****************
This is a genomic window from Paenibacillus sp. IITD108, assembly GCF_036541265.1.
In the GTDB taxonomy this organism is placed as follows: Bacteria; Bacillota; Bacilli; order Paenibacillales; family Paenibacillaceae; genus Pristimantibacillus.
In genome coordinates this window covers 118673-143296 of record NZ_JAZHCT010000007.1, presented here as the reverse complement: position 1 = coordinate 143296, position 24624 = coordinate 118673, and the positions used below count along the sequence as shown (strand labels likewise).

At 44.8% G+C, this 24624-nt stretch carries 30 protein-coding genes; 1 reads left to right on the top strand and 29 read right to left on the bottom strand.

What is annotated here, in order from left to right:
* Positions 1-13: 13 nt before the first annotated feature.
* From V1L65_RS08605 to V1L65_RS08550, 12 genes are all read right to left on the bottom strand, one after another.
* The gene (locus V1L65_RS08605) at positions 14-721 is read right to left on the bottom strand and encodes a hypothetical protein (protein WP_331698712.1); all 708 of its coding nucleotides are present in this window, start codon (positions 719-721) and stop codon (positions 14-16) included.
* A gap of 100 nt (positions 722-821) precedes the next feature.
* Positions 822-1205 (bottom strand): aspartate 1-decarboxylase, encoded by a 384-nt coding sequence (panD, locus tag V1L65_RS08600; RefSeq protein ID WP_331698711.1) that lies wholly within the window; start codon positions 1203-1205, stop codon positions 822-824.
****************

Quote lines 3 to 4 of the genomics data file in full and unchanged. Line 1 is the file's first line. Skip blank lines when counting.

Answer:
In genome coordinates this window covers 118673-143296 of record NZ_JAZHCT010000007.1, presented here as the reverse complement: position 1 = coordinate 143296, position 24624 = coordinate 118673, and the positions used below count along the sequence as shown (strand labels likewise).

At 44.8% G+C, this 24624-nt stretch carries 30 protein-coding genes; 1 reads left to right on the top strand and 29 read right to left on the bottom strand.